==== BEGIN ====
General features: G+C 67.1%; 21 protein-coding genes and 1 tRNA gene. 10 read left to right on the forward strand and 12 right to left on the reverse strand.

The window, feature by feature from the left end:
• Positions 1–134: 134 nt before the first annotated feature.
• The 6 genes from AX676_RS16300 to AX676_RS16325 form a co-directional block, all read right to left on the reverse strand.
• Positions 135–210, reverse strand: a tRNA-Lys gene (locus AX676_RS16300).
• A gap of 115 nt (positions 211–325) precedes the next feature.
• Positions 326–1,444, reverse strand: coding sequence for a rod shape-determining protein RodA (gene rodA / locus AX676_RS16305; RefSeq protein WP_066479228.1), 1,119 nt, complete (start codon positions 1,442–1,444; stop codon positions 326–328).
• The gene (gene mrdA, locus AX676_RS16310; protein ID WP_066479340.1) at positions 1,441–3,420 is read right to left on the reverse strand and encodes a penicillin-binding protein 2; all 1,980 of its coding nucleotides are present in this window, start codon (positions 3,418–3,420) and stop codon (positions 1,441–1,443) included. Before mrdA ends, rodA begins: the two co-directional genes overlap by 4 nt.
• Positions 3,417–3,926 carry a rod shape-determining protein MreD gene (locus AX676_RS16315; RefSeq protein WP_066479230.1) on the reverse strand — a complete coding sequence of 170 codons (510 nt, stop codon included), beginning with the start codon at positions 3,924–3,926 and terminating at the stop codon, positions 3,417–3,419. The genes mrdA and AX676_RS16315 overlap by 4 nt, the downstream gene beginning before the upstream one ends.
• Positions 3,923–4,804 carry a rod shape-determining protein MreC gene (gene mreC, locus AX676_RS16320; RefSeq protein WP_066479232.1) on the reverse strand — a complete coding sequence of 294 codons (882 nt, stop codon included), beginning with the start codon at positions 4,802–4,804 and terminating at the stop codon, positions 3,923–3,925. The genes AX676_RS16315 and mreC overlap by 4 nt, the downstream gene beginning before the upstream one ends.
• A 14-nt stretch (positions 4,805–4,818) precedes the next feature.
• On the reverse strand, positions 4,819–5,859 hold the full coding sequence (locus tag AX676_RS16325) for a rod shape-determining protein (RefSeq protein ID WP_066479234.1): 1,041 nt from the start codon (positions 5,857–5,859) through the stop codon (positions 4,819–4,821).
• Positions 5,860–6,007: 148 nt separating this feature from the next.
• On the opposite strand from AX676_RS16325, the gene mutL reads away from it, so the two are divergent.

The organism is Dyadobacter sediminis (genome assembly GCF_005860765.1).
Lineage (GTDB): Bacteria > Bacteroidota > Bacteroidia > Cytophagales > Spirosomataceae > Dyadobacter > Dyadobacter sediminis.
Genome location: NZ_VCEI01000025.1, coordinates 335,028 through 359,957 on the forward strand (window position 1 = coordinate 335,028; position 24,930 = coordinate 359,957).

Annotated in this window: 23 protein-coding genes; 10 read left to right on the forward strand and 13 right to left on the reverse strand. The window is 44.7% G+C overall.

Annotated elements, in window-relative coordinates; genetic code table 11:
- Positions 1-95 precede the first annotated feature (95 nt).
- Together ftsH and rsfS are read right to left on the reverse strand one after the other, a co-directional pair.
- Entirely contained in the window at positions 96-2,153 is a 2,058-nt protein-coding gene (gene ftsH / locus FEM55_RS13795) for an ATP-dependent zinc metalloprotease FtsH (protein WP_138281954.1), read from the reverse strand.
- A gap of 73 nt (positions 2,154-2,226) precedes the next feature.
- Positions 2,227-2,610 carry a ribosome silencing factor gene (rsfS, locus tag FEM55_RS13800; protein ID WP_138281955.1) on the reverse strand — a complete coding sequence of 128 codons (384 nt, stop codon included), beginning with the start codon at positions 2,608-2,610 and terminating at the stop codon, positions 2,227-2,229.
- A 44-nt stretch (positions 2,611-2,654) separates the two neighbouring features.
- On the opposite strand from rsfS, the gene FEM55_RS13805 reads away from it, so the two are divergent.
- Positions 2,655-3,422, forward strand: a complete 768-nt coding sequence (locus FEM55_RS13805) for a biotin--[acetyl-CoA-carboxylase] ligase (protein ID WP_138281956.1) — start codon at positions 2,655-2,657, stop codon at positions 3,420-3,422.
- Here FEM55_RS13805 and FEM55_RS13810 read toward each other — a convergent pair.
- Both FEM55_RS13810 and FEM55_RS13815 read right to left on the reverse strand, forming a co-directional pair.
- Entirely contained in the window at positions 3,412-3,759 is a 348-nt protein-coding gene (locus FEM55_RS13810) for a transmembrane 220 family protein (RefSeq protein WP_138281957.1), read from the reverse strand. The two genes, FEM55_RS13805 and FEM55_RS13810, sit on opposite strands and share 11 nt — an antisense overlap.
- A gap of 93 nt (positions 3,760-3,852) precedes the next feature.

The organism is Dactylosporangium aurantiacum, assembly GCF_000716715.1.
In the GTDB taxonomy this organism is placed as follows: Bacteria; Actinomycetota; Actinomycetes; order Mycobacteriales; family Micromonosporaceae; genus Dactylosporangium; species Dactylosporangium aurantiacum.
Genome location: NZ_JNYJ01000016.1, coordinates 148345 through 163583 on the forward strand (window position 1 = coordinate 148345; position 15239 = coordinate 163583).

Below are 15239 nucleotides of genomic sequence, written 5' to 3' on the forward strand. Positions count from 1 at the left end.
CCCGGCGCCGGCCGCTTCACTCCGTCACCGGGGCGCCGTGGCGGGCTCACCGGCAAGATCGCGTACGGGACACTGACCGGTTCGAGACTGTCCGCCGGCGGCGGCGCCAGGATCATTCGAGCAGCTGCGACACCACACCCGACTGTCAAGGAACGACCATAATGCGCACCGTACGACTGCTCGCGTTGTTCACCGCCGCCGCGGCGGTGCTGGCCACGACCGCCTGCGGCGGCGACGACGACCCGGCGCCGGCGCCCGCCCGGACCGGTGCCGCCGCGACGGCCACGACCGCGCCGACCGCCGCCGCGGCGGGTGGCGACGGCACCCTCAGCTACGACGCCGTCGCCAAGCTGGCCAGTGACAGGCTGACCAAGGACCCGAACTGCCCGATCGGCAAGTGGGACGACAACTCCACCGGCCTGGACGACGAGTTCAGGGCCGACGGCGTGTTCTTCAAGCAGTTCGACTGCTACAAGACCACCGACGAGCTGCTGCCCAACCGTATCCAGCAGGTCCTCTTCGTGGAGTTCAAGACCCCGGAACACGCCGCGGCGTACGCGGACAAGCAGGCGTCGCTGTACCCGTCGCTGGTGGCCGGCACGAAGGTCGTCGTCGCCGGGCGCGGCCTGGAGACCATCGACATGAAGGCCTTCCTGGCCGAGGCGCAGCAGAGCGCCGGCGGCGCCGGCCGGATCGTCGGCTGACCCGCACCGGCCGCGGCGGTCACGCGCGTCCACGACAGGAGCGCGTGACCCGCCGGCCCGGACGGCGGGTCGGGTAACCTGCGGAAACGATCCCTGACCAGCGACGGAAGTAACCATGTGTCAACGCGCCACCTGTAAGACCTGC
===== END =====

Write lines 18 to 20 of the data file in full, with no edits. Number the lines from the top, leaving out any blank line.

Annotated in this window: 23 protein-coding genes; 10 read left to right on the forward strand and 13 right to left on the reverse strand. The window is 44.7% G+C overall.

Annotated elements, in window-relative coordinates; genetic code table 11:
- Positions 1-95 precede the first annotated feature (95 nt).